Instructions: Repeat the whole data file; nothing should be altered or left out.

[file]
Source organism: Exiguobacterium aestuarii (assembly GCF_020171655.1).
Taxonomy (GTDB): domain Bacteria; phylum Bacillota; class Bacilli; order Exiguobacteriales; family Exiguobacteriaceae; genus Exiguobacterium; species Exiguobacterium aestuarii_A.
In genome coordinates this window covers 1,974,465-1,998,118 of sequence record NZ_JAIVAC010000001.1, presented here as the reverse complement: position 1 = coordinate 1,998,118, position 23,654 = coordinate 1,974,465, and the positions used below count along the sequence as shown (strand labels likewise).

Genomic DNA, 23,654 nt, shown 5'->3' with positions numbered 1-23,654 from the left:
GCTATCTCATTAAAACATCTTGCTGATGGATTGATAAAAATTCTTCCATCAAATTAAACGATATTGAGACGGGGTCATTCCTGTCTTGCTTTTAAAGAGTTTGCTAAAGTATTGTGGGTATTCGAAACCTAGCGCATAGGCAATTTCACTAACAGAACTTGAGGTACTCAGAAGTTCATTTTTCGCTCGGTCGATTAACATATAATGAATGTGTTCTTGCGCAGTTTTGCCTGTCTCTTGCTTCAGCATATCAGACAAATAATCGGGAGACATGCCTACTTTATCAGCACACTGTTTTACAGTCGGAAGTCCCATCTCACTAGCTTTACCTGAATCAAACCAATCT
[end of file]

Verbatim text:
Source organism: Exiguobacterium aestuarii (assembly GCF_020171655.1).
Taxonomy (GTDB): domain Bacteria; phylum Bacillota; class Bacilli; order Exiguobacteriales; family Exiguobacteriaceae; genus Exiguobacterium; species Exiguobacterium aestuarii_A.
In genome coordinates this window covers 1,974,465-1,998,118 of sequence record NZ_JAIVAC010000001.1, presented here as the reverse complement: position 1 = coordinate 1,998,118, position 23,654 = coordinate 1,974,465, and the positions used below count along the sequence as shown (strand labels likewise).

Genomic DNA, 23,654 nt, shown 5'->3' with positions numbered 1-23,654 from the left:
GCTATCTCATTAAAACATCTTGCTGATGGATTGATAAAAATTCTTCCATCAAATTAAACGATATTGAGACGGGGTCATTCCTGTCTTGCTTTTAAAGAGTTTGCTAAAGTATTGTGGGTATTCGAAACCTAGCGCATAGGCAATTTCACTAACAGAACTTGAGGTACTCAGAAGTTCATTTTTCGCTCGGTCGATTAACATATAATGAATGTGTTCTTGCGCAGTTTTGCCTGTCTCTTGCTTCAGCATATCAGACAAATAATCGGGAGACATGCCTACTTTATCAGCACACTGTTTTACAGTCGGAAGTCCCATCTCACTAGCTTTACCTGAATCAAACCAATCT